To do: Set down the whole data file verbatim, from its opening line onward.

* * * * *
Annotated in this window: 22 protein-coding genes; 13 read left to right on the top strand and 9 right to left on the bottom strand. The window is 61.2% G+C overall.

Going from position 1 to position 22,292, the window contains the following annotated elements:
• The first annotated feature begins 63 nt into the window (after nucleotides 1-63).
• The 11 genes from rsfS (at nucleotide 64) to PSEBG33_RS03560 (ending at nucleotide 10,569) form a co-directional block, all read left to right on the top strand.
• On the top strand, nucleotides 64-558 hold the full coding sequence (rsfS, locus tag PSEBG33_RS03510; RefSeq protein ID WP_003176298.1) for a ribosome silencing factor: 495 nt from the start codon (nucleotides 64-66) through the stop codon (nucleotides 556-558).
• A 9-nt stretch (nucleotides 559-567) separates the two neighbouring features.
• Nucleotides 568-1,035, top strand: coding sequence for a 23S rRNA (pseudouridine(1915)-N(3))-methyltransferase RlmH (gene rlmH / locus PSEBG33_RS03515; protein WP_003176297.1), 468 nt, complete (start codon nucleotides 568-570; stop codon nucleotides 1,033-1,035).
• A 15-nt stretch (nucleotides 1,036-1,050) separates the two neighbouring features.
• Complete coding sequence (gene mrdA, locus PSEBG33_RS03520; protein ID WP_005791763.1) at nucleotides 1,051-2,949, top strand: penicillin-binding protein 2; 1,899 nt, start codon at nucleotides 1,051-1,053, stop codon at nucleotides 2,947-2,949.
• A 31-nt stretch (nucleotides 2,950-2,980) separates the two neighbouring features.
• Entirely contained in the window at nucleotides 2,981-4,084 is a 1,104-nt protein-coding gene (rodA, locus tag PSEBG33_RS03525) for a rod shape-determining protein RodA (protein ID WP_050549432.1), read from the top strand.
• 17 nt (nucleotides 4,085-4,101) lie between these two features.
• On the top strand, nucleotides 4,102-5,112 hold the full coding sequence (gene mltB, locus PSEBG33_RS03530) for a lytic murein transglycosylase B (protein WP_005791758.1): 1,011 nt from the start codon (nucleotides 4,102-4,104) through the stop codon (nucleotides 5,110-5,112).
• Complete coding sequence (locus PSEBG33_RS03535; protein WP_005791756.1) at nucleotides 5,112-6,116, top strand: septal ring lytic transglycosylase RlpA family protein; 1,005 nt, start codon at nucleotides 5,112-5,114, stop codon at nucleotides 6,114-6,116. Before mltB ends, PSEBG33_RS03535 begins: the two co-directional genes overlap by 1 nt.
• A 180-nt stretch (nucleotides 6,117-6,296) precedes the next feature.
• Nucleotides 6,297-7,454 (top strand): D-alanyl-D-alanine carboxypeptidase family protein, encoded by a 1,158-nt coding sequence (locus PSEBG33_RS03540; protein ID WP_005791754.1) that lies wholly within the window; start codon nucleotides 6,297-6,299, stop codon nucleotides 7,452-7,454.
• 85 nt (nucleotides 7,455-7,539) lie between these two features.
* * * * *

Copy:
Annotated in this window: 22 protein-coding genes; 13 read left to right on the top strand and 9 right to left on the bottom strand. The window is 61.2% G+C overall.

Going from position 1 to position 22,292, the window contains the following annotated elements:
• The first annotated feature begins 63 nt into the window (after nucleotides 1-63).
• The 11 genes from rsfS (at nucleotide 64) to PSEBG33_RS03560 (ending at nucleotide 10,569) form a co-directional block, all read left to right on the top strand.
• On the top strand, nucleotides 64-558 hold the full coding sequence (rsfS, locus tag PSEBG33_RS03510; RefSeq protein ID WP_003176298.1) for a ribosome silencing factor: 495 nt from the start codon (nucleotides 64-66) through the stop codon (nucleotides 556-558).
• A 9-nt stretch (nucleotides 559-567) separates the two neighbouring features.
• Nucleotides 568-1,035, top strand: coding sequence for a 23S rRNA (pseudouridine(1915)-N(3))-methyltransferase RlmH (gene rlmH / locus PSEBG33_RS03515; protein WP_003176297.1), 468 nt, complete (start codon nucleotides 568-570; stop codon nucleotides 1,033-1,035).
• A 15-nt stretch (nucleotides 1,036-1,050) separates the two neighbouring features.
• Complete coding sequence (gene mrdA, locus PSEBG33_RS03520; protein ID WP_005791763.1) at nucleotides 1,051-2,949, top strand: penicillin-binding protein 2; 1,899 nt, start codon at nucleotides 1,051-1,053, stop codon at nucleotides 2,947-2,949.
• A 31-nt stretch (nucleotides 2,950-2,980) separates the two neighbouring features.
• Entirely contained in the window at nucleotides 2,981-4,084 is a 1,104-nt protein-coding gene (rodA, locus tag PSEBG33_RS03525) for a rod shape-determining protein RodA (protein ID WP_050549432.1), read from the top strand.
• 17 nt (nucleotides 4,085-4,101) lie between these two features.
• On the top strand, nucleotides 4,102-5,112 hold the full coding sequence (gene mltB, locus PSEBG33_RS03530) for a lytic murein transglycosylase B (protein WP_005791758.1): 1,011 nt from the start codon (nucleotides 4,102-4,104) through the stop codon (nucleotides 5,110-5,112).
• Complete coding sequence (locus PSEBG33_RS03535; protein WP_005791756.1) at nucleotides 5,112-6,116, top strand: septal ring lytic transglycosylase RlpA family protein; 1,005 nt, start codon at nucleotides 5,112-5,114, stop codon at nucleotides 6,114-6,116. Before mltB ends, PSEBG33_RS03535 begins: the two co-directional genes overlap by 1 nt.
• A 180-nt stretch (nucleotides 6,117-6,296) precedes the next feature.
• Nucleotides 6,297-7,454 (top strand): D-alanyl-D-alanine carboxypeptidase family protein, encoded by a 1,158-nt coding sequence (locus PSEBG33_RS03540; protein ID WP_005791754.1) that lies wholly within the window; start codon nucleotides 6,297-6,299, stop codon nucleotides 7,452-7,454.
• 85 nt (nucleotides 7,455-7,539) lie between these two features.